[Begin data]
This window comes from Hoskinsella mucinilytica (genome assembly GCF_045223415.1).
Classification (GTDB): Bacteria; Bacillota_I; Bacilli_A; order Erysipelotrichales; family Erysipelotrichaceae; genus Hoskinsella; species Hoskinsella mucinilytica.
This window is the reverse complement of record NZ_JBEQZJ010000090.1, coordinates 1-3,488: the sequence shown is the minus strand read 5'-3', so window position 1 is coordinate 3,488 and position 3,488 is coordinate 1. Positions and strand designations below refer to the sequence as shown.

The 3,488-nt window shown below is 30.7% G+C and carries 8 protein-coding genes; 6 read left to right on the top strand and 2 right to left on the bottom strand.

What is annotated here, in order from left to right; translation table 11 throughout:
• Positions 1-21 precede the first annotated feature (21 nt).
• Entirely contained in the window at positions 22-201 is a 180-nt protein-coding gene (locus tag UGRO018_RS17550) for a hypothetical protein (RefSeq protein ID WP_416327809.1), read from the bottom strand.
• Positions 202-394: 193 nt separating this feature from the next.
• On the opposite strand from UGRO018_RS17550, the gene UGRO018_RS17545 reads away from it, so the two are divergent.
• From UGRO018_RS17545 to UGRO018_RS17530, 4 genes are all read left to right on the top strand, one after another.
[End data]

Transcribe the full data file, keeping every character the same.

This window comes from Hoskinsella mucinilytica (genome assembly GCF_045223415.1).
Classification (GTDB): Bacteria; Bacillota_I; Bacilli_A; order Erysipelotrichales; family Erysipelotrichaceae; genus Hoskinsella; species Hoskinsella mucinilytica.
This window is the reverse complement of record NZ_JBEQZJ010000090.1, coordinates 1-3,488: the sequence shown is the minus strand read 5'-3', so window position 1 is coordinate 3,488 and position 3,488 is coordinate 1. Positions and strand designations below refer to the sequence as shown.

The 3,488-nt window shown below is 30.7% G+C and carries 8 protein-coding genes; 6 read left to right on the top strand and 2 right to left on the bottom strand.

What is annotated here, in order from left to right; translation table 11 throughout:
• Positions 1-21 precede the first annotated feature (21 nt).
• Entirely contained in the window at positions 22-201 is a 180-nt protein-coding gene (locus tag UGRO018_RS17550) for a hypothetical protein (RefSeq protein ID WP_416327809.1), read from the bottom strand.
• Positions 202-394: 193 nt separating this feature from the next.
• On the opposite strand from UGRO018_RS17550, the gene UGRO018_RS17545 reads away from it, so the two are divergent.
• From UGRO018_RS17545 to UGRO018_RS17530, 4 genes are all read left to right on the top strand, one after another.